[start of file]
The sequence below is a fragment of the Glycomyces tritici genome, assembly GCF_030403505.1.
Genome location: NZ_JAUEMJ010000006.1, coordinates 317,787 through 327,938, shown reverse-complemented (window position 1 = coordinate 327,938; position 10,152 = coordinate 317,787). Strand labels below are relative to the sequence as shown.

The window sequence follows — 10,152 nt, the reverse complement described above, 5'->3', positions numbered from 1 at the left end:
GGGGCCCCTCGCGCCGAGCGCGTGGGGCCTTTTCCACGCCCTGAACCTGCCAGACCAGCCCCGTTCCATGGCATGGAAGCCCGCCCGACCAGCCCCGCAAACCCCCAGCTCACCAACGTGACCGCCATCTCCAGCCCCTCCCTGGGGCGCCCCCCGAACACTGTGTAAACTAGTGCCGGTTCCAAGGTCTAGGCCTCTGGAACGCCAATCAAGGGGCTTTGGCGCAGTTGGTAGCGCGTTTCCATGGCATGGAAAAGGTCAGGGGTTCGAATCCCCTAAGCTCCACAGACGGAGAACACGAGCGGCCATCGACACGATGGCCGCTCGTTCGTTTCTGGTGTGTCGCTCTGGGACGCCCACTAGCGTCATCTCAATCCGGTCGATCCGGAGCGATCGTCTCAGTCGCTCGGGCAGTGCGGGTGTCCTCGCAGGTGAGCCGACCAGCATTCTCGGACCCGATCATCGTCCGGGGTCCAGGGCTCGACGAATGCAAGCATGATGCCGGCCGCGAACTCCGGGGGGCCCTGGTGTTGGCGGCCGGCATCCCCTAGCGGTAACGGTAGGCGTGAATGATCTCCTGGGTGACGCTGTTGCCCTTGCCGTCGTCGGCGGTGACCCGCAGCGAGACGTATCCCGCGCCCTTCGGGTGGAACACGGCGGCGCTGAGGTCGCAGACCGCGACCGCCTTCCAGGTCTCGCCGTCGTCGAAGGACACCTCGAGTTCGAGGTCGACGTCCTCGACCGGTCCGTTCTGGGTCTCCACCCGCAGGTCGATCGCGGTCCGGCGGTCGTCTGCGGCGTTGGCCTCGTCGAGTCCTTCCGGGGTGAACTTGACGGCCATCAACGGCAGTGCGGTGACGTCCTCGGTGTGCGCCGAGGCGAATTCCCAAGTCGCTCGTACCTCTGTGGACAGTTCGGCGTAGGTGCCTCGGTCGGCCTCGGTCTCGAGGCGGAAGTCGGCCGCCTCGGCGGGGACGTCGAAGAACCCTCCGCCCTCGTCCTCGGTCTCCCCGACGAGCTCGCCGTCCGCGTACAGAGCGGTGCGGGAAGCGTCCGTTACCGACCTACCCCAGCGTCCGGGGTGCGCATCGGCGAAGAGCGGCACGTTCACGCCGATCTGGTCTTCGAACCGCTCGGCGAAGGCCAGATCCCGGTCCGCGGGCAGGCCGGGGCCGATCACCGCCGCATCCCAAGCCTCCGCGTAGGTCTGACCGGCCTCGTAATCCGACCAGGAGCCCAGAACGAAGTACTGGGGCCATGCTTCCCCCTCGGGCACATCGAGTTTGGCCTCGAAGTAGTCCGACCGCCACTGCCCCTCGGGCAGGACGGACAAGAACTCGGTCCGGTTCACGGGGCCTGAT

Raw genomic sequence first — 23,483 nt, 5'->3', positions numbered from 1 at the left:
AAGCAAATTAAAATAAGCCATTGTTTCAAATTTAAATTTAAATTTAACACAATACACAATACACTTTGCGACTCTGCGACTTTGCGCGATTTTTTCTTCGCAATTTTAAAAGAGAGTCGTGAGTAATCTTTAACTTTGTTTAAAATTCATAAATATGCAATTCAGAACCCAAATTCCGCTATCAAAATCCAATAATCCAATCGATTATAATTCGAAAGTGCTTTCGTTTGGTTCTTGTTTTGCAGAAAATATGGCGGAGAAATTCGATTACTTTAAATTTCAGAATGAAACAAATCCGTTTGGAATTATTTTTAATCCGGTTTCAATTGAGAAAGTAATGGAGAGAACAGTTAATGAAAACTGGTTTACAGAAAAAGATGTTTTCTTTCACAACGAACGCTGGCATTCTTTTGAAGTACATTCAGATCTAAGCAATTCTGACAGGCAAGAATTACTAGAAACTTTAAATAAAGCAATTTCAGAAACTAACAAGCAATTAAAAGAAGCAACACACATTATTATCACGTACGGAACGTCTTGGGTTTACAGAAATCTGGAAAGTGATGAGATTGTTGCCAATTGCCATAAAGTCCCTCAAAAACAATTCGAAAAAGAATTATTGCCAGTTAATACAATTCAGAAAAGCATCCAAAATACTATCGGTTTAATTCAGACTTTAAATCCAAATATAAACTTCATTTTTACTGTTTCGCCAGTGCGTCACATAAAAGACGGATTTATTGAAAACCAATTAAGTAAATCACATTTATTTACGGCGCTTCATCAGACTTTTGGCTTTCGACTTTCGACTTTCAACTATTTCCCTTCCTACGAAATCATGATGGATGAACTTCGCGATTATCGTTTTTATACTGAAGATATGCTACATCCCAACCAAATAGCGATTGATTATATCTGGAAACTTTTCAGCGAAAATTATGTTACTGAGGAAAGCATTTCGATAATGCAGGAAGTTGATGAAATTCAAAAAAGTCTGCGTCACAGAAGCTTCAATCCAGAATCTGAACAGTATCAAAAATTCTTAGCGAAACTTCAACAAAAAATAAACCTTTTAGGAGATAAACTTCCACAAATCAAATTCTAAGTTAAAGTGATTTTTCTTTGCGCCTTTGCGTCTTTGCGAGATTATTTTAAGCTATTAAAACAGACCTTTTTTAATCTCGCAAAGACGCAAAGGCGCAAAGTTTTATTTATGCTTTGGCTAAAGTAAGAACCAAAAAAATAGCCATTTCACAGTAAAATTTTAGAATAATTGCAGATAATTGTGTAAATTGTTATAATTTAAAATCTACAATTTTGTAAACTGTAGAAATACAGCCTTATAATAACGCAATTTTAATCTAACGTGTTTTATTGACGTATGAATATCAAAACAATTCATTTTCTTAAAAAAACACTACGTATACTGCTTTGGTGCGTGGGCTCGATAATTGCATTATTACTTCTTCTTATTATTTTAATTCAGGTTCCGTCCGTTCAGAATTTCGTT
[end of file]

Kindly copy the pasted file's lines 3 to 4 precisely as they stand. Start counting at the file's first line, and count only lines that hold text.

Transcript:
The window sequence follows — 10,152 nt, the reverse complement described above, 5'->3', positions numbered from 1 at the left end:
GGGGCCCCTCGCGCCGAGCGCGTGGGGCCTTTTCCACGCCCTGAACCTGCCAGACCAGCCCCGTTCCATGGCATGGAAGCCCGCCCGACCAGCCCCGCAAACCCCCAGCTCACCAACGTGACCGCCATCTCCAGCCCCTCCCTGGGGCGCCCCCCGAACACTGTGTAAACTAGTGCCGGTTCCAAGGTCTAGGCCTCTGGAACGCCAATCAAGGGGCTTTGGCGCAGTTGGTAGCGCGTTTCCATGGCATGGAAAAGGTCAGGGGTTCGAATCCCCTAAGCTCCACAGACGGAGAACACGAGCGGCCATCGACACGATGGCCGCTCGTTCGTTTCTGGTGTGTCGCTCTGGGACGCCCACTAGCGTCATCTCAATCCGGTCGATCCGGAGCGATCGTCTCAGTCGCTCGGGCAGTGCGGGTGTCCTCGCAGGTGAGCCGACCAGCATTCTCGGACCCGATCATCGTCCGGGGTCCAGGGCTCGACGAATGCAAGCATGATGCCGGCCGCGAACTCCGGGGGGCCCTGGTGTTGGCGGCCGGCATCCCCTAGCGGTAACGGTAGGCGTGAATGATCTCCTGGGTGACGCTGTTGCCCTTGCCGTCGTCGGCGGTGACCCGCAGCGAGACGTATCCCGCGCCCTTCGGGTGGAACACGGCGGCGCTGAGGTCGCAGACCGCGACCGCCTTCCAGGTCTCGCCGTCGTCGAAGGACACCTCGAGTTCGAGGTCGACGTCCTCGACCGGTCCGTTCTGGGTCTCCACCCGCAGGTCGATCGCGGTCCGGCGGTCGTCTGCGGCGTTGGCCTCGTCGAGTCCTTCCGGGGTGAACTTGACGGCCATCAACGGCAGTGCGGTGACGTCCTCGGTGTGCGCCGAGGCGAATTCCCAAGTCGCTCGTACCTCTGTGGACAGTTCGGCGTAGGTGCCTCGGTCGGCCTCGGTCTCGAGGCGGAAGTCGGCCGCCTCGGCGGGGACGTCGAAGAACCCTCCGCCCTCGTCCTCGGTCTCCCCGACGAGCTCGCCGTCCGCGTACAGAGCGGTGCGGGAAGCGTCCGTTACCGACCTACCCCAGCGTCCGGGGTGCGCATCGGCGAAGAGCGGCACGTTCACGCCGATCTGGTCTTCGAACCGCTCGGCGAAGGCCAGATCCCGGTCCGCGGGCAGGCCGGGGCCGATCACCGCCGCATCCCAAGCCTCCGCGTAGGTCTGACCGGCCTCGTAATCCGACCAGGAGCCCAGAACGAAGTACTGGGGCCATGCTTCCCCCTCGGGCACATCGAGTTTGGCCTCGAAGTAGTCCGACCGCCACTGCCCCTCGGGCAGGACGGACAAGAACTCGGTCCGGTTCACGGGGCCTGAT